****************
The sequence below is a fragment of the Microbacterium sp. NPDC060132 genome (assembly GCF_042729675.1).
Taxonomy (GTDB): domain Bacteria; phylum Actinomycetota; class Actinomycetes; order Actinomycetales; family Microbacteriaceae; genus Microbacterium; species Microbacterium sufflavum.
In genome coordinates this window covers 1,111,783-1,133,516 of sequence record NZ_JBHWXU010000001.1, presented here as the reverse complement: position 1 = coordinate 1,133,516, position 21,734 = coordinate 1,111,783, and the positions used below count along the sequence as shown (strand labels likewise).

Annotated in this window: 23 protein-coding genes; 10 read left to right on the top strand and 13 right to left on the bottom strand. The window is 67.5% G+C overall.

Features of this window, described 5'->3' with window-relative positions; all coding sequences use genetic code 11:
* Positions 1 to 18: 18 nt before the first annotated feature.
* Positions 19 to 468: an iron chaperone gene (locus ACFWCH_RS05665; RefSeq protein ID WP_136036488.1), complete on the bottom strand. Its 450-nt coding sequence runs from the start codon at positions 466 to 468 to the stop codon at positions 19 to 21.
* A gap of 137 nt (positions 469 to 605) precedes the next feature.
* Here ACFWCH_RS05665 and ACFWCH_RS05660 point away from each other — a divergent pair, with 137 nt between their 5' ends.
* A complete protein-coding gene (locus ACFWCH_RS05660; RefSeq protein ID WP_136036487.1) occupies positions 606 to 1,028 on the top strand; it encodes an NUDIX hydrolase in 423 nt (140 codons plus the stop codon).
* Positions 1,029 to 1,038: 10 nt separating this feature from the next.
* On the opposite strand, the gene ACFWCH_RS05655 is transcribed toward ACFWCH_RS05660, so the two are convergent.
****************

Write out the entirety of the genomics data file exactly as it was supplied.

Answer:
The sequence below is a fragment of the Microbacterium sp. NPDC060132 genome (assembly GCF_042729675.1).
Taxonomy (GTDB): domain Bacteria; phylum Actinomycetota; class Actinomycetes; order Actinomycetales; family Microbacteriaceae; genus Microbacterium; species Microbacterium sufflavum.
In genome coordinates this window covers 1,111,783-1,133,516 of sequence record NZ_JBHWXU010000001.1, presented here as the reverse complement: position 1 = coordinate 1,133,516, position 21,734 = coordinate 1,111,783, and the positions used below count along the sequence as shown (strand labels likewise).

Annotated in this window: 23 protein-coding genes; 10 read left to right on the top strand and 13 right to left on the bottom strand. The window is 67.5% G+C overall.

Features of this window, described 5'->3' with window-relative positions; all coding sequences use genetic code 11:
* Positions 1 to 18: 18 nt before the first annotated feature.
* Positions 19 to 468: an iron chaperone gene (locus ACFWCH_RS05665; RefSeq protein ID WP_136036488.1), complete on the bottom strand. Its 450-nt coding sequence runs from the start codon at positions 466 to 468 to the stop codon at positions 19 to 21.
* A gap of 137 nt (positions 469 to 605) precedes the next feature.
* Here ACFWCH_RS05665 and ACFWCH_RS05660 point away from each other — a divergent pair, with 137 nt between their 5' ends.
* A complete protein-coding gene (locus ACFWCH_RS05660; RefSeq protein ID WP_136036487.1) occupies positions 606 to 1,028 on the top strand; it encodes an NUDIX hydrolase in 423 nt (140 codons plus the stop codon).
* Positions 1,029 to 1,038: 10 nt separating this feature from the next.
* On the opposite strand, the gene ACFWCH_RS05655 is transcribed toward ACFWCH_RS05660, so the two are convergent.